Objective: This study examines how the transition to adulthood may affect the association between food security and self-rated health and healthcare needs for individuals with disabilities.
Methods: The study uses five years of data (2011-2015) from the National Health Interview Survey (NHIS). One health indicator, self-rated health status, and two indicators of unmet healthcare needs, delayed medical care and not receiving medical care due to cost, are analyzed as dependent variables. The effects of food security status on health and health-related outcomes are closely examined for the four groups: youth without disabilities, youth with disabilities, young adults without disabilities and young adults with disabilities.
Results: Results indicate a statistically significant association between food security status and self-rated health and unmet healthcare needs in late childhood and young adulthood. Such association is stronger for young adults than for youth. The association between low food security and self-rated health and health-related outcomes does not significantly differ between the two youth groups or the two young adult groups by disability status.
Conclusions: Suggestions for improving accessibility of public food and nutrition programs are discussed. The study also suggests the importance of creating a healthcare system that benefits every member of the society.
Huang, J., & Porterfield, S.L. 2019. Changes in health insurance coverage and health care access as teens with disabilities transition to adulthood. Disability and Health Journal, 12, 551-556.
Background: Pre-ACA, less than 6% of children with disabilities were uninsured, compared with more than 42% of young adults with disabilities ages 19-25. Individuals with disabilities face greater barriers to health care access upon transition into adulthood.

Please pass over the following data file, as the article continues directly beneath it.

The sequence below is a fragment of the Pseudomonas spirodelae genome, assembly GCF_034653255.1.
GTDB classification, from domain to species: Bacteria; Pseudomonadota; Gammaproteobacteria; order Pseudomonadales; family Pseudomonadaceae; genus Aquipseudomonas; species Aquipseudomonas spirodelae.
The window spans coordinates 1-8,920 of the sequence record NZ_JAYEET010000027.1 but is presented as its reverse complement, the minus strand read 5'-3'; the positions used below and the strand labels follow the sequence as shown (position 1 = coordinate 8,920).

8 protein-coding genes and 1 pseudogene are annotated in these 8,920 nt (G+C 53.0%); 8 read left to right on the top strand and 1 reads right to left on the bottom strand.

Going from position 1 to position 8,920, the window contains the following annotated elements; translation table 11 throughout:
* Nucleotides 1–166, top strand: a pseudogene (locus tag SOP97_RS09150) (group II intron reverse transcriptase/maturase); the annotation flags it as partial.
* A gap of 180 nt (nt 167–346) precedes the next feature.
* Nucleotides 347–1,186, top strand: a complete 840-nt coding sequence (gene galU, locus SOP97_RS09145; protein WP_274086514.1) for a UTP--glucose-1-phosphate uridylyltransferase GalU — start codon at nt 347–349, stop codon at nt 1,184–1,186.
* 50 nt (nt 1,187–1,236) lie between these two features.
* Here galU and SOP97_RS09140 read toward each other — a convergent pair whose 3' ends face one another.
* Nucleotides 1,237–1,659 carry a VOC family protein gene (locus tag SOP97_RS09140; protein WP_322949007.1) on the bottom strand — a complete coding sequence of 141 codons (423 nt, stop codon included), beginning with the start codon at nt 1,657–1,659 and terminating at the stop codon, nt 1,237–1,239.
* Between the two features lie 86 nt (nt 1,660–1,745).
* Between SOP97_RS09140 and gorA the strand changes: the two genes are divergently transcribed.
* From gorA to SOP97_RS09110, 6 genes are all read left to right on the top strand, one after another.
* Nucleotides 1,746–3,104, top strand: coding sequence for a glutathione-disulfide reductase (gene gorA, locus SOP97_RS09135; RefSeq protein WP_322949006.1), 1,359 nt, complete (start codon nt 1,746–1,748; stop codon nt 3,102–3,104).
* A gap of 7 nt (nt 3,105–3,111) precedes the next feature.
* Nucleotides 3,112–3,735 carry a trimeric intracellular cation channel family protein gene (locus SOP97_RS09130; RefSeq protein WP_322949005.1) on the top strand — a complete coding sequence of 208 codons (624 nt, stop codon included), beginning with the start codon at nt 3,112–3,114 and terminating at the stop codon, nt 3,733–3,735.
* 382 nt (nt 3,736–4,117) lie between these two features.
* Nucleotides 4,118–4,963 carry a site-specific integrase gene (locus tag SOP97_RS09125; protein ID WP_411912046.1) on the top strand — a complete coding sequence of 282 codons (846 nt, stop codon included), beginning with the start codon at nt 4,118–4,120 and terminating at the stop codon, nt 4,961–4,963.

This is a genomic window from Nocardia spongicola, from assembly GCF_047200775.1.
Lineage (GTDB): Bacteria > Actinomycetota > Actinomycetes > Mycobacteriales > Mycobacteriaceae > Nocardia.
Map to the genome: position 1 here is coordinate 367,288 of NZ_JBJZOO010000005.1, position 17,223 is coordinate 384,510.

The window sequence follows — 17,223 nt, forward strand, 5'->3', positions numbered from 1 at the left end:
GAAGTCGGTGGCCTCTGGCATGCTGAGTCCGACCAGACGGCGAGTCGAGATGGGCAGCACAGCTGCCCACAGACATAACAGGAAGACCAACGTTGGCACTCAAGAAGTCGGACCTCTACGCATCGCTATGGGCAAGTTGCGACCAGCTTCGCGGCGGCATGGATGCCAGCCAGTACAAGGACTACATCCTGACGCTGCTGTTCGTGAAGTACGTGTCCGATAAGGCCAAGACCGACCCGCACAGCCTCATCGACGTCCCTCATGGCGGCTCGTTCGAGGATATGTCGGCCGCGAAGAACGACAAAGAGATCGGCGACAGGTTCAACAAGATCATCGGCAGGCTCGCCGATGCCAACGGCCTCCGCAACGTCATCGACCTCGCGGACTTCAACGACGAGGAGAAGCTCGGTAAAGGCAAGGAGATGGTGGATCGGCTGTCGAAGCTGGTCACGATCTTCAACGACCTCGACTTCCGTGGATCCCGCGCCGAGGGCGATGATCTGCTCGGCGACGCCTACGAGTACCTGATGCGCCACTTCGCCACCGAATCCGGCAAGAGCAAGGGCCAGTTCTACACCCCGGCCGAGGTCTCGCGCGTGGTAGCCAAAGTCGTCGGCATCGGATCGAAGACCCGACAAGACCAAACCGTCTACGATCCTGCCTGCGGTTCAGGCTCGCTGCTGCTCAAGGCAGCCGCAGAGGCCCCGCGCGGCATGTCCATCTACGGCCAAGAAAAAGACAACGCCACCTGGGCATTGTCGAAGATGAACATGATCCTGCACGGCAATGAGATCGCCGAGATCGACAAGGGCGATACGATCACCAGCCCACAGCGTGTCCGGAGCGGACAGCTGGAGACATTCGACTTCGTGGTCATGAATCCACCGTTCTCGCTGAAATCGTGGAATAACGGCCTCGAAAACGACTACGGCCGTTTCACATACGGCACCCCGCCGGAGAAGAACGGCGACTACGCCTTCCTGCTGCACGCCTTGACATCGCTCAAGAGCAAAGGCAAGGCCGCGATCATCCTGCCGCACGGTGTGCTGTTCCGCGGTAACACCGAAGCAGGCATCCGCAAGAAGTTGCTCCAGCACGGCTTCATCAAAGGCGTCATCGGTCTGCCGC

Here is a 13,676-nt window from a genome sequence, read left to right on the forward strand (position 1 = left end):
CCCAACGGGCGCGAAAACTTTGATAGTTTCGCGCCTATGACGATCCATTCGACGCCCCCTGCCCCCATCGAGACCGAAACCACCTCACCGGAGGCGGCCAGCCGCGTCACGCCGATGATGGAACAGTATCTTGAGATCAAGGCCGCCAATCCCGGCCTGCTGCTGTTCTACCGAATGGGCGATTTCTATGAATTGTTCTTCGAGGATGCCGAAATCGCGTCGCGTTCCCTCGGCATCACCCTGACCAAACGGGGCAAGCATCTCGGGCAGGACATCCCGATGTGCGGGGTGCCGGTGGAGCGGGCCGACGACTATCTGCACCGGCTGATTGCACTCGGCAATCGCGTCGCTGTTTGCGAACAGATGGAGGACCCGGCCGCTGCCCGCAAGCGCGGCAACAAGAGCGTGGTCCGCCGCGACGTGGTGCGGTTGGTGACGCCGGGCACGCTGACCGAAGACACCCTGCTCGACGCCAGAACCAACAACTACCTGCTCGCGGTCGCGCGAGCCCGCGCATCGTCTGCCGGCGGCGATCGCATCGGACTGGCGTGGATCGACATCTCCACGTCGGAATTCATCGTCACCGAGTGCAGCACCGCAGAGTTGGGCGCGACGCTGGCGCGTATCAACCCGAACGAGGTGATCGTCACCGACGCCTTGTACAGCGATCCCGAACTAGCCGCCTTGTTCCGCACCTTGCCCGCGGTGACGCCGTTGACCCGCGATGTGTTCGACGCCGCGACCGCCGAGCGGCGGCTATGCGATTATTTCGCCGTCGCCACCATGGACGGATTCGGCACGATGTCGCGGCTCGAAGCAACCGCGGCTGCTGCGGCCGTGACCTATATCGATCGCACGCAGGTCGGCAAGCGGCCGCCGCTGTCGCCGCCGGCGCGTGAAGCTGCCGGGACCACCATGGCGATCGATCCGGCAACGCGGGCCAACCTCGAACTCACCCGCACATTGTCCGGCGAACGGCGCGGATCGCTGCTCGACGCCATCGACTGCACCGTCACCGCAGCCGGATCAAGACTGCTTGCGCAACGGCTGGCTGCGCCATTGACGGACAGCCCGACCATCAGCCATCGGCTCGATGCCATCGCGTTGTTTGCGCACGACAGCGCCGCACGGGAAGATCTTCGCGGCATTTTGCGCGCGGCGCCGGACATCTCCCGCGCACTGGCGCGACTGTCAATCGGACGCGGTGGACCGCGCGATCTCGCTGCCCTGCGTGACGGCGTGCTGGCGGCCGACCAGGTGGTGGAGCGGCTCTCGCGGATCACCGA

Objectives: We examined whether the ACA dependent coverage provision and Medicaid expansion improved the transition from pediatric to adult healthcare systems by reducing the gap in insurance coverage and access to care between teens and young adults with disabilities.
Methods: Using cross-sectional data from the 2006-2009 and 2011-2015 National Health Interview Survey (n=10,136), we estimate the change in insurance coverage and access to care from pre-to post- ACA time periods for teens (ages 13-18) and young adults (ages 19-25) with disabilities in a differencein-differences model.We completed the same analyses for these groups in Medicaid expansion and nonexpansion states.
Results: Both teens and young adults with disabilities made significant gains in insurance coverage (4.55 and 8.96% point gains respectively, p < .001) and access to care (4.01 and 3.14% points decline in delayed care due to cost, p < .05) under the dependent coverage provision and Medicaid expansion.
Conclusions: Medicaid expansion had a greater impact on both insurance coverage and on access to care than did the dependent coverage provision. The benefits of these changes flowed primarily to young adults with disabilities, reducing the gaps in insurance coverage between teens and young adults, and expanding access to care for both groups, providing a more seamless transition from pediatric to adult health care systems, post-ACA.
SW 6400 – Practice and Program Evaluation
SW 6443 – Health Care Policy